Line of Glory

Written by Thomas D. Clagett
Review by Thomas j. Howley

It’s the final 13 hours at the Alamo back in 1836. Texan Colonel Travis draws his famous and dramatic “line in the sand.” Surrounded and vastly outnumbered by General Santa Anna’s Mexican army, all the defenders willingly cross the line knowing they’re fighting to the death— except for one man, “Moses” Rose.  The Texans come from diverse backgrounds; backwoodsmen from Tennessee, Irish, Scots, French and numerous Tejanos, of Mexican heritage. There are also women and children inside the walls. As they diligently prepare for the inevitable onslaught, some hold out hope of reinforcements from Sam Houston. The final battle is incredibly violent with a grisly but realistic climax.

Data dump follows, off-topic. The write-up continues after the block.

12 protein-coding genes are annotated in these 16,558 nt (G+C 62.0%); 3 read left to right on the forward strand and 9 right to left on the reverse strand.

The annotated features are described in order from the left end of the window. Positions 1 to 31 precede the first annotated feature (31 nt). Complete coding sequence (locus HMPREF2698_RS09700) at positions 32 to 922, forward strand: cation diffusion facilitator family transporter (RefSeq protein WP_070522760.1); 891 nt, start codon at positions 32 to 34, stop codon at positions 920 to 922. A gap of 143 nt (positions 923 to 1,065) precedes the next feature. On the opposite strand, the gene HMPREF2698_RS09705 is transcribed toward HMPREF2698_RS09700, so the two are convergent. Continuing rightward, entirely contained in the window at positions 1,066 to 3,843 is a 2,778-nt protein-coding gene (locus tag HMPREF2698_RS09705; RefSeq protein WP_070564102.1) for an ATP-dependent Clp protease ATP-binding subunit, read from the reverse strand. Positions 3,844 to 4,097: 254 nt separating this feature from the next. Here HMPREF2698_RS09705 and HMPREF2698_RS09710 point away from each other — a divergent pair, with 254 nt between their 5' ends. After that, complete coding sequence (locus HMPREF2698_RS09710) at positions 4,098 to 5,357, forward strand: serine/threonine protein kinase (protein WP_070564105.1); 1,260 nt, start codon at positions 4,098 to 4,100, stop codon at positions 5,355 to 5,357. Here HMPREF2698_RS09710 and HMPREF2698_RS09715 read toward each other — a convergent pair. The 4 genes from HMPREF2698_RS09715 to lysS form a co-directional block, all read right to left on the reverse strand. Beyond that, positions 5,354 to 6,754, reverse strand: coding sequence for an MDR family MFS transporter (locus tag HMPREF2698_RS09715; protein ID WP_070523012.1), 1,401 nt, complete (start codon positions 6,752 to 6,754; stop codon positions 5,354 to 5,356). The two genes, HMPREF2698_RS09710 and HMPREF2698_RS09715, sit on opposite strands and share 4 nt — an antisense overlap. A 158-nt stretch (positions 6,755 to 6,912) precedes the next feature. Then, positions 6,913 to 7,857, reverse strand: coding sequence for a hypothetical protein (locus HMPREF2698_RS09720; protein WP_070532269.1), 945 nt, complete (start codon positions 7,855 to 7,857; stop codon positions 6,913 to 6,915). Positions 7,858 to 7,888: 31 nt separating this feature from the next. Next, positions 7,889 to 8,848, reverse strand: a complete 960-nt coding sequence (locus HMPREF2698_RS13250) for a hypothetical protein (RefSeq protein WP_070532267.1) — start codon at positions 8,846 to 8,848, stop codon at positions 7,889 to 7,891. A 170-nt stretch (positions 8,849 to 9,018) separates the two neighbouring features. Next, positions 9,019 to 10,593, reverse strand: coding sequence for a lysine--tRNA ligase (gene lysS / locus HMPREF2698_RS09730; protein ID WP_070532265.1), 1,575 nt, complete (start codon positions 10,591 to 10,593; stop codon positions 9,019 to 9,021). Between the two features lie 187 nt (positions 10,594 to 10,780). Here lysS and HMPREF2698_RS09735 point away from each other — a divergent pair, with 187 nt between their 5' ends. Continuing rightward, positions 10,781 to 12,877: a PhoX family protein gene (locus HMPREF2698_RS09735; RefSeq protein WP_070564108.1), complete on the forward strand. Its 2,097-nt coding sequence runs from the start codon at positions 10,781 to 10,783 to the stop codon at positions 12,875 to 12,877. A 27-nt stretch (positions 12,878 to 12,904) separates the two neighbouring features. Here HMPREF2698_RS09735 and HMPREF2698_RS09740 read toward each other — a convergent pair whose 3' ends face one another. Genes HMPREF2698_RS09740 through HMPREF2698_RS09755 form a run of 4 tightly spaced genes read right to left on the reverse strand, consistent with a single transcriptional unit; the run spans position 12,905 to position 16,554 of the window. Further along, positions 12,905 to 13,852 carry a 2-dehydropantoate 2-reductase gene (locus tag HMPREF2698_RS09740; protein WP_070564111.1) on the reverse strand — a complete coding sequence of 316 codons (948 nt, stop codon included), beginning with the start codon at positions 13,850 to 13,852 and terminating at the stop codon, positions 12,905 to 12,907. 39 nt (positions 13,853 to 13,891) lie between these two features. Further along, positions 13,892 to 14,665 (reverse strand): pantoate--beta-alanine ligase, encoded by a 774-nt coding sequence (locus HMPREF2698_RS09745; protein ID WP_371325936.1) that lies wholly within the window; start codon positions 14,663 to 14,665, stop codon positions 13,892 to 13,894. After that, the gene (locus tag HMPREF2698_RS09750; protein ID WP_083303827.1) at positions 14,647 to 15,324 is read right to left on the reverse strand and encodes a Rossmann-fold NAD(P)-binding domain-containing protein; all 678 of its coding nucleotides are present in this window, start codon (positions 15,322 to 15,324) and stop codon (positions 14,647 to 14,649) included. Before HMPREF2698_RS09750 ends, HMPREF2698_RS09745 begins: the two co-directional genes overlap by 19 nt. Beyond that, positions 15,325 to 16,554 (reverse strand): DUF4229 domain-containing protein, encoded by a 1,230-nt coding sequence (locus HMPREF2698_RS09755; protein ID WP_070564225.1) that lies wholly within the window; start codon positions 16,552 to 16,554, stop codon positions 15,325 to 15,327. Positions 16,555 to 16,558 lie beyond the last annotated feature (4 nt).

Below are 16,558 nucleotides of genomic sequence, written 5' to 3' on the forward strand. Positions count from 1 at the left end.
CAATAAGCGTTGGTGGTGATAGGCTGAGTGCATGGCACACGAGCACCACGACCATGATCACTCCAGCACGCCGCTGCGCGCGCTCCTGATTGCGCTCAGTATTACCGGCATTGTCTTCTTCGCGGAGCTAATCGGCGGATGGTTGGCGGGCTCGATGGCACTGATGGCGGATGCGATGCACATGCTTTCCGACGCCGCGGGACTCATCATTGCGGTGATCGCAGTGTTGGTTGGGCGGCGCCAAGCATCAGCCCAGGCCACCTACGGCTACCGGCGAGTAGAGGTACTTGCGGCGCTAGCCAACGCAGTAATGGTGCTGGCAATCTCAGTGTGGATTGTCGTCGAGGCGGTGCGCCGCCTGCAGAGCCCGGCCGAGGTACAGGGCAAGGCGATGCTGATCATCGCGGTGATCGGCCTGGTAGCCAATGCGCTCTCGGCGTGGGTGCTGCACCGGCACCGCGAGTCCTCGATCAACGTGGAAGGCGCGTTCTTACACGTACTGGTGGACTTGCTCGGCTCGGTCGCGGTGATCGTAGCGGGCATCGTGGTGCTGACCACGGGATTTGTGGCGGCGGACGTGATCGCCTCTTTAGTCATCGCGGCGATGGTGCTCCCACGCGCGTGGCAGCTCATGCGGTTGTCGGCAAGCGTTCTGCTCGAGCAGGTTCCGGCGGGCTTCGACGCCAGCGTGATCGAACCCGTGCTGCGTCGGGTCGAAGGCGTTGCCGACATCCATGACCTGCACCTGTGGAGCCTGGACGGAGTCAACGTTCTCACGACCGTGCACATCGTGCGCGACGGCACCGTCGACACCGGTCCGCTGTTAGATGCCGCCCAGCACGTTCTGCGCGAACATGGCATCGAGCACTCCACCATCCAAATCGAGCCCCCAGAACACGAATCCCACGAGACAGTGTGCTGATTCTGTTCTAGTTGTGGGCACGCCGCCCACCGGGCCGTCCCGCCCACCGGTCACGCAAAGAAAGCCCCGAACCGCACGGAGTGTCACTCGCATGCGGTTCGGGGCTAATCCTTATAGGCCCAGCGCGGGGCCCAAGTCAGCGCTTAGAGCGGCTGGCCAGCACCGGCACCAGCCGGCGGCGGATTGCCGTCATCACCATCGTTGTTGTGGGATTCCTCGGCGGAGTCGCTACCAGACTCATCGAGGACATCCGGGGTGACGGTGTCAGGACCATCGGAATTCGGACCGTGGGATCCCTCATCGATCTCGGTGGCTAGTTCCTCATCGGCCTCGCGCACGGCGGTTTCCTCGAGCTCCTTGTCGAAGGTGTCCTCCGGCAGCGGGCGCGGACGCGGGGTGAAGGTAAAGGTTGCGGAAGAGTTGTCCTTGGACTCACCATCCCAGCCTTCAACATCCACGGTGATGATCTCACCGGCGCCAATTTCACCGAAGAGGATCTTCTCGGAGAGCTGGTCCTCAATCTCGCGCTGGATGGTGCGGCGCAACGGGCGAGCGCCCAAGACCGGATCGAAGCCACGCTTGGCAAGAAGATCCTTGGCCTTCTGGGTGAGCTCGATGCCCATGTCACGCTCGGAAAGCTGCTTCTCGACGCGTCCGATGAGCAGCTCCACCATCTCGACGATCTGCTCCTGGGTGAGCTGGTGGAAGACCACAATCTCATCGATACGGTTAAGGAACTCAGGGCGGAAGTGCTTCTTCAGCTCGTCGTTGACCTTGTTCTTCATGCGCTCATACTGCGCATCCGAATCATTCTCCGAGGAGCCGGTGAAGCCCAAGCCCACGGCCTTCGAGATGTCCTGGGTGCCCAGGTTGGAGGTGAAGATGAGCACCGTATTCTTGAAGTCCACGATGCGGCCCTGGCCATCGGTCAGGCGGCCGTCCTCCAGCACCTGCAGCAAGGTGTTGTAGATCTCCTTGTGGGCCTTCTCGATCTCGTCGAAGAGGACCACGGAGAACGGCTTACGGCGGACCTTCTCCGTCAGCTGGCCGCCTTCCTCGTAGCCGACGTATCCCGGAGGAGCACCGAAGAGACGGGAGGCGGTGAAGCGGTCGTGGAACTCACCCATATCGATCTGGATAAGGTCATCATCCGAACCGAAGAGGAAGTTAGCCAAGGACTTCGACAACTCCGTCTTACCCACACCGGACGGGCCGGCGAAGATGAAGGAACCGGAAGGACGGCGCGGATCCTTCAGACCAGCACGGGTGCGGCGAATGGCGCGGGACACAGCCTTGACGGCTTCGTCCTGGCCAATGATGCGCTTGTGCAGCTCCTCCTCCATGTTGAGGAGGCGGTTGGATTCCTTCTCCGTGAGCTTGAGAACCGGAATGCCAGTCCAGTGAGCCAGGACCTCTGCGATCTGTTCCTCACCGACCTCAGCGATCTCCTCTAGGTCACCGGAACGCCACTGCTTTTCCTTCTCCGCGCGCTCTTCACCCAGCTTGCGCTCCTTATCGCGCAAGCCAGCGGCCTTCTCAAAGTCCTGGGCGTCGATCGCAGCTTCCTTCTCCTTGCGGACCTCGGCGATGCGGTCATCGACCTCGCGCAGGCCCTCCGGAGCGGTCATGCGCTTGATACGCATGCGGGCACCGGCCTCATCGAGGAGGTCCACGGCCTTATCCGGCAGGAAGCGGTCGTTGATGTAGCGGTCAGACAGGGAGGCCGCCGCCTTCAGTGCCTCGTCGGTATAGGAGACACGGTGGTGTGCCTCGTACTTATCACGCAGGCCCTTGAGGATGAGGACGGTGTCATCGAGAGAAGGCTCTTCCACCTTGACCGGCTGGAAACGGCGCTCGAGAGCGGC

Ironically Rose, a former French grenadier and wizened veteran, comes across as a tragic but likeable figure. Equally admirable is Mexican Army Colonel Juan Morales, who despises Santa Anna. For anyone who has seen any of the 12 Alamo films, this short novel superbly fills in the details on the fascinating personalities involved. The author’s end note provides genuine historic context. The reader is guaranteed to learn something new in this well-crafted book. Easily recommended.